Refugees are LESS Likely to Be Terrorists, and Xenophobia Hurts Democracy

November 18, 2015 | 10:16 am
Michael Halpern
Former Contributor

Muhammad Rashid was educated as an analytical chemist in Aleppo, Syria. He was sent abroad to China to earn a Ph.D. When the Syrian civil war broke out, his brother deserted the Syrian army, and as a result, Rashid couldn’t return. The German government welcomed him and his two small children with open arms.

The United States became a great country because it embraced people from all over the world. We are a land of immigrants. Many of our nation’s greatest scientists were foreign-born. Before they came to our country, they were students, doctors, and pharmacists. With them came children and supportive spouses. They built their lives here, contributed their talents, settled into communities, and grew our nation.

Syrian children in the Zaatari refugee camp in Jordan.

Syrian children in the Zaatari refugee camp in Jordan. Resettled refugees are more likely to assimilate, while those in refugee camps are more likely to radicalize. Photo: Oxfam International

The European Union recently launched a program to connect scientist refugees with research jobs. Several universities have already expressed interest in the program. The Max Planck Society and Fraunhofer Society are partnering with German states on an initiative to integrate refugees into science. In Great Britain, the Council for At-Risk Academics (CARA) is assisting vulnerable Syrian scientists. In the 1930s, CARA helped Jewish academics who were persecuted by the Nazis find a new life in the UK.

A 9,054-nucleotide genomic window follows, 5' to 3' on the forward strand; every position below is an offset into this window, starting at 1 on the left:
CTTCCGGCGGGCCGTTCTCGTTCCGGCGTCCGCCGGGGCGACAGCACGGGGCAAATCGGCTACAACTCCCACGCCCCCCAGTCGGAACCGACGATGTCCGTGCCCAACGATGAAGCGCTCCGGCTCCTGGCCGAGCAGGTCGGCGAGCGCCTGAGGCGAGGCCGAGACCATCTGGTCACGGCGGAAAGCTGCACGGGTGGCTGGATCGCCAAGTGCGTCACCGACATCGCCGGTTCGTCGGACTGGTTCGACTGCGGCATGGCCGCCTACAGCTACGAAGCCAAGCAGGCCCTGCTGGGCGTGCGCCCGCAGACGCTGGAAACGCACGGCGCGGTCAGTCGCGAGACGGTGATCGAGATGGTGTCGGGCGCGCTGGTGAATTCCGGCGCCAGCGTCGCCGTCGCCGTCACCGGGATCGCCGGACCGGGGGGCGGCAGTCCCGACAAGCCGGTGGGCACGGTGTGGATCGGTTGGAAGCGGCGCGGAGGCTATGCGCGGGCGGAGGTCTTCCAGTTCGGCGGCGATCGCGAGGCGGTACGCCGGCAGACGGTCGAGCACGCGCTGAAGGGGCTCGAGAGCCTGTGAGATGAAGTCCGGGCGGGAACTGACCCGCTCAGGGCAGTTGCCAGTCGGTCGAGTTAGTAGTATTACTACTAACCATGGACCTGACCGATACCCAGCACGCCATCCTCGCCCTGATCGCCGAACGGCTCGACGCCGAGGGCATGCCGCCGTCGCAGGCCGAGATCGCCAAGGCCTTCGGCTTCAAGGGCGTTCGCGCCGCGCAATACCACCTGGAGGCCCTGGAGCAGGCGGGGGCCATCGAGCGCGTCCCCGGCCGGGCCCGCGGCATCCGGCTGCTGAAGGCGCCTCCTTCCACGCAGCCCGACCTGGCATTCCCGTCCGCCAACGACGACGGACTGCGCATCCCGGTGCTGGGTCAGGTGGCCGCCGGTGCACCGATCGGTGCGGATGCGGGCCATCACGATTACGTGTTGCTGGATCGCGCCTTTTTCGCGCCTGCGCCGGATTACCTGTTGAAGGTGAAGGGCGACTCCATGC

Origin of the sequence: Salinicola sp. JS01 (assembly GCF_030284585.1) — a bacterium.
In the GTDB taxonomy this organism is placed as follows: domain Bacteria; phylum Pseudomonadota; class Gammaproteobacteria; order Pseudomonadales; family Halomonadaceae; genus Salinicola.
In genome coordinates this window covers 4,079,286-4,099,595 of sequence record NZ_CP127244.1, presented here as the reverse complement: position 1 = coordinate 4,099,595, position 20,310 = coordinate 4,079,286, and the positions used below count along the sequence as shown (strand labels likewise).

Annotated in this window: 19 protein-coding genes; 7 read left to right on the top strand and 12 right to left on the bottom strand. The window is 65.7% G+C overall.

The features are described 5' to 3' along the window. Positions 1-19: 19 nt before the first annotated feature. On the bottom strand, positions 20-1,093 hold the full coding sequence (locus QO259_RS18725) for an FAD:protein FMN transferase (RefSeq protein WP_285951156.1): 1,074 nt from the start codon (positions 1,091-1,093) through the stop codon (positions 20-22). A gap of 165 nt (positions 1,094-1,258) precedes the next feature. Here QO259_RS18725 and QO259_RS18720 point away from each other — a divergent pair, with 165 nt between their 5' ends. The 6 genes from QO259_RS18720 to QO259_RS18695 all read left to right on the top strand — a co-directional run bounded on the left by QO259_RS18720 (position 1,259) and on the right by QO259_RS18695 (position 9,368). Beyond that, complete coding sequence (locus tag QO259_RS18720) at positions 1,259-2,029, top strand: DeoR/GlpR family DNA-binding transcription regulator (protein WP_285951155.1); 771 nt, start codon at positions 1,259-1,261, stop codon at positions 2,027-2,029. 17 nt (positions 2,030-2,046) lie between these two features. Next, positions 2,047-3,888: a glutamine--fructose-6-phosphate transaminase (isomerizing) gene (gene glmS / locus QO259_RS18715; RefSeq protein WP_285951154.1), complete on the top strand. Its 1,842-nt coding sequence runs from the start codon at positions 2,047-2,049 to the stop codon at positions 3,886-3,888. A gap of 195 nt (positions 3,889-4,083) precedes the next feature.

It’s tragic and embarrassing to see so many American leaders heading in the opposite direction, with many governors, members of Congress, and presidential candidates scoring political points by declaring that Syrian refugees are not welcome in their states, or that Christians should be accepted but Muslims turned away.

We don’t have to sacrifice security for doing our global duty. In the United States, which so far has committed to accepting way, way fewer Syrian refugees than our European counterparts, it is incumbent upon the refugee to prove his or her eligibility for asylum. This is no easy process, especially after September 11. As a result, refugees are actually less likely to commit terrorist acts than people born on American soil. Resettled refugees are more likely to assimilate, while those in refugee camps are more likely to radicalize.

Of the two million refugees taken in by the United States since 1990, none have committed a recorded act of terrorism. Not one. Since 2009, only a handful of refugees have been arrested for terrorism-related charges. Homegrown terrorism, meanwhile, rages on.

The decision on whether and on what conditions to accept refugees is a policy one. But that decision should take into account evidence, and not be based on bombast or uninformed fear. The exclusion of an entire group of people based on religion or ethnicity or national origin cannot be justified by the evidence, is both morally disgraceful and un-American, and ultimately plays into the hands of ISIS. This approach has not served the United States well in the past, and will leave a stain on our collective conscience should we continue down this road today.